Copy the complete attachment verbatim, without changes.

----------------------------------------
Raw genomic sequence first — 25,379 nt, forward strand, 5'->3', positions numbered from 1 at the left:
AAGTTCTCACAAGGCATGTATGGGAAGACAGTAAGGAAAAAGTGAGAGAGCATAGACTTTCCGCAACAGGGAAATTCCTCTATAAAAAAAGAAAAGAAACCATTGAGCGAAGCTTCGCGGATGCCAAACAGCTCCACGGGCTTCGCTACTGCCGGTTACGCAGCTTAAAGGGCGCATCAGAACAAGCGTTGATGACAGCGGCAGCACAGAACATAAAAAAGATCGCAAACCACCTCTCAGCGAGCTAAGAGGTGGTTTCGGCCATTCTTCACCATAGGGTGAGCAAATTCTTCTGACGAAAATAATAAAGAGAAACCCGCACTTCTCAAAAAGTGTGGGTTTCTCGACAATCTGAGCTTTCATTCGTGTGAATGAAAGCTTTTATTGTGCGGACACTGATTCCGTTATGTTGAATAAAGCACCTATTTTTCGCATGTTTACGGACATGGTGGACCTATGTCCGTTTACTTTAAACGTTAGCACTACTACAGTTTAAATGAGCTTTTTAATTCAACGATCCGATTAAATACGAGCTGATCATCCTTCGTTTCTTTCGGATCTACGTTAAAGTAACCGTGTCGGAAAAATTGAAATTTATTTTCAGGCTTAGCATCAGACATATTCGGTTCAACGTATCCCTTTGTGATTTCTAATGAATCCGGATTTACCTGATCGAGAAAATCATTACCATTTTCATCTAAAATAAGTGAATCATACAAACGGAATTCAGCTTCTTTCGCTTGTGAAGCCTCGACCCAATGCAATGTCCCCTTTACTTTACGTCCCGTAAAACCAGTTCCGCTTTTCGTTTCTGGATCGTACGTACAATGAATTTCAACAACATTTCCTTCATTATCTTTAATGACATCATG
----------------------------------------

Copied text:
Raw genomic sequence first — 25,379 nt, forward strand, 5'->3', positions numbered from 1 at the left:
AAGTTCTCACAAGGCATGTATGGGAAGACAGTAAGGAAAAAGTGAGAGAGCATAGACTTTCCGCAACAGGGAAATTCCTCTATAAAAAAAGAAAAGAAACCATTGAGCGAAGCTTCGCGGATGCCAAACAGCTCCACGGGCTTCGCTACTGCCGGTTACGCAGCTTAAAGGGCGCATCAGAACAAGCGTTGATGACAGCGGCAGCACAGAACATAAAAAAGATCGCAAACCACCTCTCAGCGAGCTAAGAGGTGGTTTCGGCCATTCTTCACCATAGGGTGAGCAAATTCTTCTGACGAAAATAATAAAGAGAAACCCGCACTTCTCAAAAAGTGTGGGTTTCTCGACAATCTGAGCTTTCATTCGTGTGAATGAAAGCTTTTATTGTGCGGACACTGATTCCGTTATGTTGAATAAAGCACCTATTTTTCGCATGTTTACGGACATGGTGGACCTATGTCCGTTTACTTTAAACGTTAGCACTACTACAGTTTAAATGAGCTTTTTAATTCAACGATCCGATTAAATACGAGCTGATCATCCTTCGTTTCTTTCGGATCTACGTTAAAGTAACCGTGTCGGAAAAATTGAAATTTATTTTCAGGCTTAGCATCAGACATATTCGGTTCAACGTATCCCTTTGTGATTTCTAATGAATCCGGATTTACCTGATCGAGAAAATCATTACCATTTTCATCTAAAATAAGTGAATCATACAAACGGAATTCAGCTTCTTTCGCTTGTGAAGCCTCGACCCAATGCAATGTCCCCTTTACTTTACGTCCCGTAAAACCAGTTCCGCTTTTCGTTTCTGGATCGTACGTACAATGAATTTCAACAACATTTCCTTCATTATCTTTAATGACATCATG